CATEGORIES Cinematical
Frank Miller may not be a "historian" in the strictest sense of the word, but who needs to be hung up on what really happened when you can read tales of days past with lots of butt-kicking mixed in to spice things up? Let's face it, The Cuban Missile Crisis would have been a hundred times more exciting in Miller's universe -- where a 'roided out JFK would have gone mano-y-mano with a bug-eyed Khrushchev while nuclear warheads flew in the background. Just look at '300.' Is it historically accurate? Not exactly. Spartans and Persians did square off, but Miller definitely made it far more exciting than any history book thanks to his "factual liberties."

The guys at CollegeHumor get this, and have concluded that we need Frank Miller to make more historical epics as only he can. To help him out, they've envisioned several potential projects for the famed author and artist. Let's hope Miller takes these ideas to heart. Who wouldn't want to line up to see an angry Martin Luther drive one of his 95 Theses into the chest of a church official in Miller's adaptation entitled '95?'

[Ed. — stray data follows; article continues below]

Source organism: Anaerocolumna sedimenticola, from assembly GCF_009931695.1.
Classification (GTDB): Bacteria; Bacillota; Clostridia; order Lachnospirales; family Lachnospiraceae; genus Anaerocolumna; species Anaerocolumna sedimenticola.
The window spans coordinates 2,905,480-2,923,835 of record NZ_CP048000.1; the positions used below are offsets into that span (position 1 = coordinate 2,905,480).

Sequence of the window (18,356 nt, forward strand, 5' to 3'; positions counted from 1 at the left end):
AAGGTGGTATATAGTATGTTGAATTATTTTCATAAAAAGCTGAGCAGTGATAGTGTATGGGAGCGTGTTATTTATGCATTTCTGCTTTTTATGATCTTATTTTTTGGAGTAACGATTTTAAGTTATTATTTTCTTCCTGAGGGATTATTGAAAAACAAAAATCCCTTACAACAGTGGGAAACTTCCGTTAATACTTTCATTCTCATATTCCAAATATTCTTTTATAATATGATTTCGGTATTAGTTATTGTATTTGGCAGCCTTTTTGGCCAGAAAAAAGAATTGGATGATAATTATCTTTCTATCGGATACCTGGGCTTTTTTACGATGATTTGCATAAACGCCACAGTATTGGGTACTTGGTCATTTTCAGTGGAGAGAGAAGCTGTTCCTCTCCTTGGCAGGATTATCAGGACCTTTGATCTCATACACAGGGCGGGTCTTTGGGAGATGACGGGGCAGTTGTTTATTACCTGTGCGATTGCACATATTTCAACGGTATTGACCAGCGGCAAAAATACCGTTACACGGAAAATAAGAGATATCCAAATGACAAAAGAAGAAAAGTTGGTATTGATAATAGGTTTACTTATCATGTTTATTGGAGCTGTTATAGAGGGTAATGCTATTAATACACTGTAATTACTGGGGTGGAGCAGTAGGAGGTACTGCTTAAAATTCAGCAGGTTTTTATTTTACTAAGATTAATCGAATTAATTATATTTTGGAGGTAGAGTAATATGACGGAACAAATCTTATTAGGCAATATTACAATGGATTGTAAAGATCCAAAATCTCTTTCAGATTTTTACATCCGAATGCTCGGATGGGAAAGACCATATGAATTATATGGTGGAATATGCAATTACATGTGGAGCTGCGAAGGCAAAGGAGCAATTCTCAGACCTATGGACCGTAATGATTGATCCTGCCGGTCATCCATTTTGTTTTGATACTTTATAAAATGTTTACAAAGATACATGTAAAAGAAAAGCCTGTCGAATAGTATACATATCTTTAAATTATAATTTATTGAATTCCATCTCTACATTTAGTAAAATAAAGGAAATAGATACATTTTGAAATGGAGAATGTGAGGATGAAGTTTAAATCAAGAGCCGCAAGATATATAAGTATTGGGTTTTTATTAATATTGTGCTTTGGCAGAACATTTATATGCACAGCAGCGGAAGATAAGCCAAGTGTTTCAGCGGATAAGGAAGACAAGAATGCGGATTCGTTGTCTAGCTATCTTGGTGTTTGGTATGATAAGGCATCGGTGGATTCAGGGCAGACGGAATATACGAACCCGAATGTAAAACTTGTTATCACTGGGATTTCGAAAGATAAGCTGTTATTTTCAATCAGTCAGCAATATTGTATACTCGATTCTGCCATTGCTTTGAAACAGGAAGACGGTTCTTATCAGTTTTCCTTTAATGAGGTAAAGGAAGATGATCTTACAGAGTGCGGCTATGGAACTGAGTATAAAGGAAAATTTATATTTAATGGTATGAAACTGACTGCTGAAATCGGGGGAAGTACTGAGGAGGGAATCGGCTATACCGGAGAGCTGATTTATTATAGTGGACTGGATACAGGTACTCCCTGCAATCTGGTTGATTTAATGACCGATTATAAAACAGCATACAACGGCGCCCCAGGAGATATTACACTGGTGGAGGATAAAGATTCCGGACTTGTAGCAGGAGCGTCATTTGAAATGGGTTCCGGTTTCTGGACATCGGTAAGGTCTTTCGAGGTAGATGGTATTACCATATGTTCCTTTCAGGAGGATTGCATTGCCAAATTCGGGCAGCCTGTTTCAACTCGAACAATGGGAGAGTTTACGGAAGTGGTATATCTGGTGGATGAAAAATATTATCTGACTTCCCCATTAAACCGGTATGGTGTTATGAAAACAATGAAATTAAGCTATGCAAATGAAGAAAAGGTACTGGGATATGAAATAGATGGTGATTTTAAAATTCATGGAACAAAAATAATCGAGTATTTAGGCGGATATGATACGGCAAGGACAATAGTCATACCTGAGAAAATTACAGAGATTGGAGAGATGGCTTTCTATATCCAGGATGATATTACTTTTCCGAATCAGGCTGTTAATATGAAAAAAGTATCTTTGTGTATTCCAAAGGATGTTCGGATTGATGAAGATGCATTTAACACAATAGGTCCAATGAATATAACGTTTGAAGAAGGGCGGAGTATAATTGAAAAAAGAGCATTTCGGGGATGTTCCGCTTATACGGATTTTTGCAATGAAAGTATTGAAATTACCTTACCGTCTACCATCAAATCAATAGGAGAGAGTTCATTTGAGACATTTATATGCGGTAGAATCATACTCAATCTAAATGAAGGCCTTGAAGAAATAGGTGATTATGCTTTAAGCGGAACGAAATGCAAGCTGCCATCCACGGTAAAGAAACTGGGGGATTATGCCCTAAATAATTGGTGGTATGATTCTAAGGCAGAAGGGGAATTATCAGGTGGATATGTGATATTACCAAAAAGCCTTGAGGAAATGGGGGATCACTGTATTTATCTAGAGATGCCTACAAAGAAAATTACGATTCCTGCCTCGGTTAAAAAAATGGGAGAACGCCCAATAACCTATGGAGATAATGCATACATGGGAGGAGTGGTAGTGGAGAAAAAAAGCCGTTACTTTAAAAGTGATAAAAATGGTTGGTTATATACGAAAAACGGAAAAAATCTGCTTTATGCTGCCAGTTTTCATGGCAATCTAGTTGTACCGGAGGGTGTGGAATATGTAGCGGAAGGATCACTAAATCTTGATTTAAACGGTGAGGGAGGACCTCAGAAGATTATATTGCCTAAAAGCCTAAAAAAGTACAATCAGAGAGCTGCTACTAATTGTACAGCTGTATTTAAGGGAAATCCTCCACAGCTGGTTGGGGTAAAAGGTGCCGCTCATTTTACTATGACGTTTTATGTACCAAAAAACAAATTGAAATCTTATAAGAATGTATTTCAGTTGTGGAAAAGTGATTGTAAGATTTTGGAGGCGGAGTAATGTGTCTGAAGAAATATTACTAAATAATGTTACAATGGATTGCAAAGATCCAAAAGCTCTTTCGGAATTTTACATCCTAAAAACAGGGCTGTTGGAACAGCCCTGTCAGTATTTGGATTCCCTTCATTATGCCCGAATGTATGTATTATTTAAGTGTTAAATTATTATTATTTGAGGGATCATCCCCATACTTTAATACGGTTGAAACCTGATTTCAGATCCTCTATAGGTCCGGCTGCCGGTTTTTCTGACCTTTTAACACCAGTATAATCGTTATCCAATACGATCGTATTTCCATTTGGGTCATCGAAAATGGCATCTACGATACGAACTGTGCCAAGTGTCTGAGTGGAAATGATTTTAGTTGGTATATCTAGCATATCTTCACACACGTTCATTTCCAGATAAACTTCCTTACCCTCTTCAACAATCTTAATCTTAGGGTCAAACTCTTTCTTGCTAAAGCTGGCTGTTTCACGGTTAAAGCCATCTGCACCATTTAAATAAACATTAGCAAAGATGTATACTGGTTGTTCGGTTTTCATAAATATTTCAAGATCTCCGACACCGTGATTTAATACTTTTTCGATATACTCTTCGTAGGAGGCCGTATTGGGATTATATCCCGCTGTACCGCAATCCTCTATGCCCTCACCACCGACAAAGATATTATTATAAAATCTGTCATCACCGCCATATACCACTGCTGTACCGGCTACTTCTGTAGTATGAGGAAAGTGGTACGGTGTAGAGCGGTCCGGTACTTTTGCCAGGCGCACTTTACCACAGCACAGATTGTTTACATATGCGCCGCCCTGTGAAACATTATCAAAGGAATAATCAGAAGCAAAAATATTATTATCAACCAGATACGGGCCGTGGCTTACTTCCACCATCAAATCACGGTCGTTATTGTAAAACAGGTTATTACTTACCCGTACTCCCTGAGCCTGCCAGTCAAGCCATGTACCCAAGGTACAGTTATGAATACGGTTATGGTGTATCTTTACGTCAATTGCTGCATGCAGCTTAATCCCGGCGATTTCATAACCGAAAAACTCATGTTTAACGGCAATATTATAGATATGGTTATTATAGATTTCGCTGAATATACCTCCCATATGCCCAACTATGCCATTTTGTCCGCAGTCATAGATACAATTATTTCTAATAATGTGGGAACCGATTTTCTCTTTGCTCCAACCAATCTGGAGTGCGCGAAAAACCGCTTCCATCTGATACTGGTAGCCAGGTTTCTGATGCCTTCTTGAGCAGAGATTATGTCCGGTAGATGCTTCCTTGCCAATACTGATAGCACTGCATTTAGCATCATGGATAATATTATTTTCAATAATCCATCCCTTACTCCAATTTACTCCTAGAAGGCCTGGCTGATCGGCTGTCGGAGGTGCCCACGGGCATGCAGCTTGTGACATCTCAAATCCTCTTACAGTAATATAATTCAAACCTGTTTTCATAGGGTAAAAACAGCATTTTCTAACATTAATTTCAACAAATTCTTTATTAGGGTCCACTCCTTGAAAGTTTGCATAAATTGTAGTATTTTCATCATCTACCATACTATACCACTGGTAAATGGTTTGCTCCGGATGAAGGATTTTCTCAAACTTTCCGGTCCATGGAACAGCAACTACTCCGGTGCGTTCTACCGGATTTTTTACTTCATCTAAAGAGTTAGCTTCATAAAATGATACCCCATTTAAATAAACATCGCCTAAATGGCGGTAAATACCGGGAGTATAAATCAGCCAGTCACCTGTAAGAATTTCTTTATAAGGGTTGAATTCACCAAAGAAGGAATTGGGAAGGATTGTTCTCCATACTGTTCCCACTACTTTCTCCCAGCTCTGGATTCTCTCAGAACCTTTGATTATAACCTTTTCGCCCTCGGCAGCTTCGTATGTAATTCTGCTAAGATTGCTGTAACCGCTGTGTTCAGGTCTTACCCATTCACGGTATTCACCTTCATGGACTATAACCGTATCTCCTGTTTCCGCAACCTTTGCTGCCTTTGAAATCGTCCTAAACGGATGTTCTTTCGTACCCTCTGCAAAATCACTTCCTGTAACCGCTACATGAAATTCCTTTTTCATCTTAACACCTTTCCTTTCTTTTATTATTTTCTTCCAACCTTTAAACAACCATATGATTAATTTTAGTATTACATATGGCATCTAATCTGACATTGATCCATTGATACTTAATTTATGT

How about 'Frank Miller's Lincoln the Emancipator?' That one finds our 16th President slugging it out with John Wilkes Booth. There's just gotta be a "I'll be kicking your ass for the next four score and seven years" line in there somewhere.

If watching Honest Abe lay the smackdown on his assassin isn't your bag, but you still want to be patriotic, then perhaps 'Betsy Ross: Scars and Stripes' will be up your alley. In Miller's world, Ross goes from demure seamstress and creator of the American flag to riot-grrl armed with a sword and a paintbrush for spreading the blood of her foes.

College Humor doesn't stop there -- turning their focus to Rosa Parks, Marie Antoinette and Marie Curie as well. You can check a few of their ideas below. Someone needs to forward this article to Miller posthaste -- he's got a lot of work to do. It's all going to be worth it in the end, when an entire generation of American students discover a newfound love for history thanks to Miller's efforts.